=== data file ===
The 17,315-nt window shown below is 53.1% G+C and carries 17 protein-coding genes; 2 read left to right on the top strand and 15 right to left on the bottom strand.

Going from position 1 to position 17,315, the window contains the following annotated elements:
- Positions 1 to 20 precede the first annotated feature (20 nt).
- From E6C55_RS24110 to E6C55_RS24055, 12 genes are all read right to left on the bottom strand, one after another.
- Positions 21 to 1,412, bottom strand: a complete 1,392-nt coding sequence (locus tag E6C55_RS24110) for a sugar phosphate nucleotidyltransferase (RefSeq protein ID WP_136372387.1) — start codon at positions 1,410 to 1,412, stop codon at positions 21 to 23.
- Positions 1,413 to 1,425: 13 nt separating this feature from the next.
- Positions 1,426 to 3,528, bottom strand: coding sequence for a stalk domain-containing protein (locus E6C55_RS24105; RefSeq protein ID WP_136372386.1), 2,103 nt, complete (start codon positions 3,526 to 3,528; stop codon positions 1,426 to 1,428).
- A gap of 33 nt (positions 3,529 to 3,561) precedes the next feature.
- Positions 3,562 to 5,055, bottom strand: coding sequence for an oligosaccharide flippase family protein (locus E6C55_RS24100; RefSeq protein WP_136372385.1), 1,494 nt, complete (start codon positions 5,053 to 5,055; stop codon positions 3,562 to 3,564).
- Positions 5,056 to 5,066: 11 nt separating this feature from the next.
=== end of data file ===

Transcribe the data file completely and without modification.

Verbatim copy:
The 17,315-nt window shown below is 53.1% G+C and carries 17 protein-coding genes; 2 read left to right on the top strand and 15 right to left on the bottom strand.

Going from position 1 to position 17,315, the window contains the following annotated elements:
- Positions 1 to 20 precede the first annotated feature (20 nt).
- From E6C55_RS24110 to E6C55_RS24055, 12 genes are all read right to left on the bottom strand, one after another.
- Positions 21 to 1,412, bottom strand: a complete 1,392-nt coding sequence (locus tag E6C55_RS24110) for a sugar phosphate nucleotidyltransferase (RefSeq protein ID WP_136372387.1) — start codon at positions 1,410 to 1,412, stop codon at positions 21 to 23.
- Positions 1,413 to 1,425: 13 nt separating this feature from the next.
- Positions 1,426 to 3,528, bottom strand: coding sequence for a stalk domain-containing protein (locus E6C55_RS24105; RefSeq protein ID WP_136372386.1), 2,103 nt, complete (start codon positions 3,526 to 3,528; stop codon positions 1,426 to 1,428).
- A gap of 33 nt (positions 3,529 to 3,561) precedes the next feature.
- Positions 3,562 to 5,055, bottom strand: coding sequence for an oligosaccharide flippase family protein (locus E6C55_RS24100; RefSeq protein WP_136372385.1), 1,494 nt, complete (start codon positions 5,053 to 5,055; stop codon positions 3,562 to 3,564).
- Positions 5,056 to 5,066: 11 nt separating this feature from the next.